Tuesday, February 14, 2012

Today in History: Valentine's Day Letters

This year for Valentine's Day, we have selected three items from the Manuscripts Division to show the variety of ways people have observed this holiday over the years. From children exchanging cards at school to poems proposing marriage, this holiday celebrates love and friendship in all its forms.

Sidney Platt to Maria Perit, 1800. From the Huntington scrapbook.
The first is a love letter from 1800, included in the Huntington scrapbook. This lighthearted letter hints at a happy and loving relationship between the letter-writer and recipient. Sidney Platt writes to his "other half" that, since he is incapable of writing poetry, she must "do [her] part in making the rhymes," while he does his by "sending a Valentine Present of a pair of Garters." The full letter reads:
New Haven St. Valentine's
Miss Maria Perit
How fare you
If you will take the trouble to revert to an Almanack, you will perceive that this is St. Valentine's day: I have accordingly taken the liberty to send you my Valentine, which I hope will meet your warmest approbation. As fate has so ordained that I cannot boast of a Muse, I must beg your indulgence in omitting the verses or rhymes common on this occasion: But as you are considered my other half by the Adorable Julia a person of much consequence and Cotton-Boxility, I know no reason (since this is the case) why you should not do your part in making the rhymes, while I do mine in sending a Valentine Present of a pair of Garters.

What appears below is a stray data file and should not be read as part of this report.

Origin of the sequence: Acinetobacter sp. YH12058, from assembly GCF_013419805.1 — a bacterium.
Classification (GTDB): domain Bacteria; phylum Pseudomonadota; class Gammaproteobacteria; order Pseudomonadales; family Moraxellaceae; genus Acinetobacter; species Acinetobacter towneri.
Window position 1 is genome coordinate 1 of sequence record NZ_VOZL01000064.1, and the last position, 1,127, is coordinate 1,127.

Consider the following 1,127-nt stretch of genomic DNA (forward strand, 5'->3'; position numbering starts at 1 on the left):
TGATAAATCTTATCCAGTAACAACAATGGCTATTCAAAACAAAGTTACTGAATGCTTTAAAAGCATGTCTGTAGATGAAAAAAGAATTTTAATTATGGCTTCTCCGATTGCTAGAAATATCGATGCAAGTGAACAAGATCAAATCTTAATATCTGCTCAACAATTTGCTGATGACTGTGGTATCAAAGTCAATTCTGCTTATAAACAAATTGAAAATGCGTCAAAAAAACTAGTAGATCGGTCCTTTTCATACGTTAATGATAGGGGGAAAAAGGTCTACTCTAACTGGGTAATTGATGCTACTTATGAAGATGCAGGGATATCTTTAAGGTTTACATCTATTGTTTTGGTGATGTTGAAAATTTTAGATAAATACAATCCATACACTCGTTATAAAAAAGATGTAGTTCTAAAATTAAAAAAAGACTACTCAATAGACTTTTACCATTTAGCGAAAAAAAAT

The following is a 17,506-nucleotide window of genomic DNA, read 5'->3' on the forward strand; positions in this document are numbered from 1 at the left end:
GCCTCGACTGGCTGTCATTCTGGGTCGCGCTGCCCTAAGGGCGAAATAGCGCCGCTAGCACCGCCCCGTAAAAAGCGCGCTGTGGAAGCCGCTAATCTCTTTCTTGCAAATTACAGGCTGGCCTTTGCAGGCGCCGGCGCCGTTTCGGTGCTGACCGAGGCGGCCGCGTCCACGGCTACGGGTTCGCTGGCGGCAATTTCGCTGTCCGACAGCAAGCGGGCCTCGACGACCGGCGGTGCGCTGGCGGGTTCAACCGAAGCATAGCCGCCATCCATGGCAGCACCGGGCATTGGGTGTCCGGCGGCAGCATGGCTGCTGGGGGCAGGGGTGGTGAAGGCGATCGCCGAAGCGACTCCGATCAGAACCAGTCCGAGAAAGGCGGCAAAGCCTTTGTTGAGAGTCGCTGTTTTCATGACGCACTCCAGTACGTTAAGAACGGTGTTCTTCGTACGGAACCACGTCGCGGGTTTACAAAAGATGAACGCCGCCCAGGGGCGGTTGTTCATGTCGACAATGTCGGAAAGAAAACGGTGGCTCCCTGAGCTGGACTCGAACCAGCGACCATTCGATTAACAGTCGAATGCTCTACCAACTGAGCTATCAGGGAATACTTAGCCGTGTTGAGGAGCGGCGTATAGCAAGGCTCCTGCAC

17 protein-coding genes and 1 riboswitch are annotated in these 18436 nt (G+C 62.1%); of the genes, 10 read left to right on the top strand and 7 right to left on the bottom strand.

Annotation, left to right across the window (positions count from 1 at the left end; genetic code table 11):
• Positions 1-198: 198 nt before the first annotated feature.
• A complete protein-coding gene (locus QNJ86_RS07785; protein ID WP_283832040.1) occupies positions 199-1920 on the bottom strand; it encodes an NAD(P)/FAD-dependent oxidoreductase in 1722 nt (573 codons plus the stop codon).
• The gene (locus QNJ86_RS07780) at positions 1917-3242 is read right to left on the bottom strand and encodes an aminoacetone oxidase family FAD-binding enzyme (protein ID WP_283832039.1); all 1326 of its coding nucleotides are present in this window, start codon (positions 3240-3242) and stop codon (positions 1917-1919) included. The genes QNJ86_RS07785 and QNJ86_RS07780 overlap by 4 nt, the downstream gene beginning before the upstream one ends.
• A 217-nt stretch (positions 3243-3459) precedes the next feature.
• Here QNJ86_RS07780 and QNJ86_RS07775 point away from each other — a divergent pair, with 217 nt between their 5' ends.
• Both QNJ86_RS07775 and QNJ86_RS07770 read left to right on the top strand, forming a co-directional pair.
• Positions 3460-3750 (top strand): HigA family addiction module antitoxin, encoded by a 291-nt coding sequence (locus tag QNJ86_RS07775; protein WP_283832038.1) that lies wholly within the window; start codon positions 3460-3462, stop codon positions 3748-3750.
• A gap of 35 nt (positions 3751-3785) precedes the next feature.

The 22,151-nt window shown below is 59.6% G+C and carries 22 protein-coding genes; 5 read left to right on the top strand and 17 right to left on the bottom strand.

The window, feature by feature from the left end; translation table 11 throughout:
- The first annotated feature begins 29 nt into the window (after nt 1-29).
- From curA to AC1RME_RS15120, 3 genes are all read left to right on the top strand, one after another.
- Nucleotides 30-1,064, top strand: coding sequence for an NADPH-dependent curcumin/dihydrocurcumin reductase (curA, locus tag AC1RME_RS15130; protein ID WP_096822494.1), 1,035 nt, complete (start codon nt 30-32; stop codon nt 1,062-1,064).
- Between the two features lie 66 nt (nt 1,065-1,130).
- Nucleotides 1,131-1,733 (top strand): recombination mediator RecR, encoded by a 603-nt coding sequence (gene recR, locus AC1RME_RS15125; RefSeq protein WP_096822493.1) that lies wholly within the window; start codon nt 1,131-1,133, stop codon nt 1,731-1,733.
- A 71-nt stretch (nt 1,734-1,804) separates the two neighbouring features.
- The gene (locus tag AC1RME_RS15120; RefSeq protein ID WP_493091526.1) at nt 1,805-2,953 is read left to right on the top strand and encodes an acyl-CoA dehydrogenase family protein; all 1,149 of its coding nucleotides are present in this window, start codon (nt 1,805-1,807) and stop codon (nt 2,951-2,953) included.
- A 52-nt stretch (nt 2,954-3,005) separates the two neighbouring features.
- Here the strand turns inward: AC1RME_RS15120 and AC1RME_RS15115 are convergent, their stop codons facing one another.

With sentiments of the most
Profound esteem for your
person & self, I remain your
Friend & Humble Servt.
Sidney Platt
Valentine for Anna Galloway, ca. 1850. From the Women's History Collection.
The next item is a valentine addressed to Anna Galloway, circa 1850, from the Women's History Collection. The paper lace valentine is decorated with a cupid and scroll and contains a handwritten love poem regarding marriage, signed by "St. Valentine."
To Anna,
There is witchery - aye, witchery -
In those lovely eyes, I trow;
And strong the spell, I feel, too well:
Why did I linger? who can tell? -
Ah! why am lingering now?
There is but one answer
Found in earth, or heaven above -
I cannot flee - I'm bound to thee,
By such a potent witchery,
I only know I love.My hearth is bright, but lonely -
It sues for a gentle wife -
I offer thee - thee only -
My heart, my love, my life.How happy he who worthy is
To share your smiles through life;
Thrice happy he whose fortune 'tis
To win you for his wife. 
St. Valentine
The last item, from the MacDonald family papers, is a letter from a young girl named Catharine to her Aunt Mamie, dated February 16, 1936. In the letter, she describes how valentines were delivered at her school, including a diagram of the decorated box to put them in and a sketch of a valentine person made of hearts:

Catharine to Aunt Mamie, February 16, 1936. From the MacDonald family papers. 
"Following that came St. Valentine's Day. At twelve o'clock (I mean 11:45) on Friday we were to have the fun of delivering and receiving valentines. One person was chosen to call out the names on the valentines and two people were to deliver them. We had a pretty box like this to put them in: [diagram]. The valentine people looked like this: [sketch]. When somebody came to school, he put his valentines in the box, through the slit."
Related posts:
Today in History: Valentine's Day Cards

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